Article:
South Africa

The life of a South African billionaire

Jonathan Oppenheimer is the latest in a long line of business leaders from the Oppenheimer family, which created mining giant Anglo American and dominated the diamond industry for decades. 

Son of Nicky Oppenheimer, Jonathan is heir to a family fortune worth $10.9 billion (R200.1 billion) and founder of Oppenheimer Partners. 

The Oppenheimers’ story began with Ernest, who arrived in South Africa at the beginning of the 20th century as a diamond trader and began a successful mining career. 

He eventually founded Anglo American and controlled De Beers, which dominated the global diamond industry throughout the 20th century. 

Harry Oppenheimer then took over and drove Anglo’s diversification strategy into new commodities, creating the mining behemoth listed in London and on the JSE today. 

By the 1980s, the company had accounted for 25% of South Africa’s GDP and owned an estimated 60% of the JSE. its dominance resulted from an international embargo that forced local companies to reinvest profits locally. 

Jonathan’s father, Nicky, then took the reigns at Anglo and sold the family’s stake in De Beers to the company, giving it immense wealth to fund its philanthropic ventures. 

Jonathan is left to carry on this legacy. In 2016, he started his own investment firm, Oppenheimer Partners. 

In an interview with 702’s Bruce Whitfield, Jonathan said this is a massive responsibility and being the descendant of such illustrious figures comes with its own downsides. 

“There is a perception. I suppose when one looks at the lives of people who are born into privilege and say, ‘Well, wouldn’t that be nice?’. It comes with massive shackles,” he said. 

“You’re not only responsible for the next five generations of Oppenheimers, but also for a broader community.”

Jonathan explained that this deep responsibility is bred into him, as an Oppenheimer, with the obligation to ensure the wider environment benefits from your business ventures. 

“We’re here to make a profit because without making a profit, nothing is sustainable. But we’re here to make a profit in such a way as to benefit the people and communities with whom we operate,” he said, quoting Ernest.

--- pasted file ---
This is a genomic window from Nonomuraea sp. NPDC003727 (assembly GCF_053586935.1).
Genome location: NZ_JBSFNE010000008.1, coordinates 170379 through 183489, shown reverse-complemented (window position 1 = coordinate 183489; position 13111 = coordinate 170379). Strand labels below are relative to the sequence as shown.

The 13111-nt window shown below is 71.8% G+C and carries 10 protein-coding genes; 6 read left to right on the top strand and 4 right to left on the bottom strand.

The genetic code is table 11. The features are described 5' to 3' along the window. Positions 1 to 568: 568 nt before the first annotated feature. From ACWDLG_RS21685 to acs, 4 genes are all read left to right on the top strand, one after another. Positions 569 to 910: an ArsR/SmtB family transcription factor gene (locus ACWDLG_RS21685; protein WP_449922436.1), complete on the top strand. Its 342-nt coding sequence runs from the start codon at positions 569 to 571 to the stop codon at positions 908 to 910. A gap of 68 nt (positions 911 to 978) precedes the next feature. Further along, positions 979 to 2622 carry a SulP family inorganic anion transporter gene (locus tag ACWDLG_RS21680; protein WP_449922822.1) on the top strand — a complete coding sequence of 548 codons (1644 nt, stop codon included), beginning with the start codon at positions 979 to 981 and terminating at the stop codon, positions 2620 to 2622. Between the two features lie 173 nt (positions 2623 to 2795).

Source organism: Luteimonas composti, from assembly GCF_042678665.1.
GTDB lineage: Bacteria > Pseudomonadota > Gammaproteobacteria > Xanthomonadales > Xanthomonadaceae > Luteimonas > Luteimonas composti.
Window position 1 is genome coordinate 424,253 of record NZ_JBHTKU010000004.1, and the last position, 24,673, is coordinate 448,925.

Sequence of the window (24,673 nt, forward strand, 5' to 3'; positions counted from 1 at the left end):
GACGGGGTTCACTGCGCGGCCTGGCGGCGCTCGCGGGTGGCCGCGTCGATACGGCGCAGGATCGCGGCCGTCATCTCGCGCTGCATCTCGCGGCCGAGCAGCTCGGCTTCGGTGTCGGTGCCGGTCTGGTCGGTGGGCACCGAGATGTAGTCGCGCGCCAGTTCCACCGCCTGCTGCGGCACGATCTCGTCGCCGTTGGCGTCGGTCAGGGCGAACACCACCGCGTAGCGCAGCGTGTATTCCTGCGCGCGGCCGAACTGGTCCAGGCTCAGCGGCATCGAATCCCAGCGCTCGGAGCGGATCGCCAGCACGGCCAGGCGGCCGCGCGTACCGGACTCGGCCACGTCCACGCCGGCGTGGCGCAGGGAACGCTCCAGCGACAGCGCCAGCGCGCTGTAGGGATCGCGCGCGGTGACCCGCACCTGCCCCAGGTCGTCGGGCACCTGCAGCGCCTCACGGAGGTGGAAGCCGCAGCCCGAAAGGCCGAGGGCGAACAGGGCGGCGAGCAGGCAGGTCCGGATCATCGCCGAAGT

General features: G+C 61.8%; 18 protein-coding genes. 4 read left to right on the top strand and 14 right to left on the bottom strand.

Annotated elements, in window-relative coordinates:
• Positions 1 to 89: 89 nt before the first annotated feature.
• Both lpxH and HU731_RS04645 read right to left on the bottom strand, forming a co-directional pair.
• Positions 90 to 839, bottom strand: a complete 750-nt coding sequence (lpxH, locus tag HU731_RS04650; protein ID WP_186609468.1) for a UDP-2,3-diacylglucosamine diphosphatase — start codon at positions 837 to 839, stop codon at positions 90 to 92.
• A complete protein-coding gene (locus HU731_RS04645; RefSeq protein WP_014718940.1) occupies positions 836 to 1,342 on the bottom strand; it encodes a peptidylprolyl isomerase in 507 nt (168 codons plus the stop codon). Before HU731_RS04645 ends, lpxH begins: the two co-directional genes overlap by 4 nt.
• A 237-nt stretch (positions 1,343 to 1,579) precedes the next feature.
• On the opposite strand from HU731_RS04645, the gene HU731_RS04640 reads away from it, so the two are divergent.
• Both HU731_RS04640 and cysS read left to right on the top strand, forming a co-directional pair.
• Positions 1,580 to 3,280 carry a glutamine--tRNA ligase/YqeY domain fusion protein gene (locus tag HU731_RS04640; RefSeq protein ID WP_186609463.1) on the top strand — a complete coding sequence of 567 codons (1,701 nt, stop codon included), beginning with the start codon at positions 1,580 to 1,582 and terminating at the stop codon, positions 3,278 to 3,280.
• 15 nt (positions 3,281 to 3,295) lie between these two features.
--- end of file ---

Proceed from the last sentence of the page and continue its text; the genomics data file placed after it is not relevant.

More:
“That dictum is at the very essence of everything that Nicky and I do. Hopefully, my children do as they come into their adult age and take on more and more responsibilities.” 

Harry Oppenheimer in the Brenthurst Library

Growing up an Oppenheimer

Born in 1968, Jonathan spent large parts of his childhood outside of Apartheid South Africa, being educated at Harrow School in England. 

Apart from displaying strong academic talent, the youngest Oppenheimer was also a talented cricketer, playing first-class cricket for Oxford University Cricket Club. 

Despite growing up as part of the richest family in South Africa, his parents instilled a sense of humility in him from a young age. 

They often gave him less pocket money than most of his friends, and his mother, in particular, forced him to pay his own way and save what little money he had. 

Apart from humility, this also instilled a sense of value in Jonathan and ensured that all his decisions were value-driven rather than him getting whatever he wanted handed to him on a silver platter. 

“I can’t recall a single conversation with my parents or grandparents on either side, which said you will do what an Oppenheimer does or be who an Oppenheimer should be.”

“It was always you must follow what you want to do in your life and make your life a success, and in doing that, you must make a contribution to the environment you’re in.”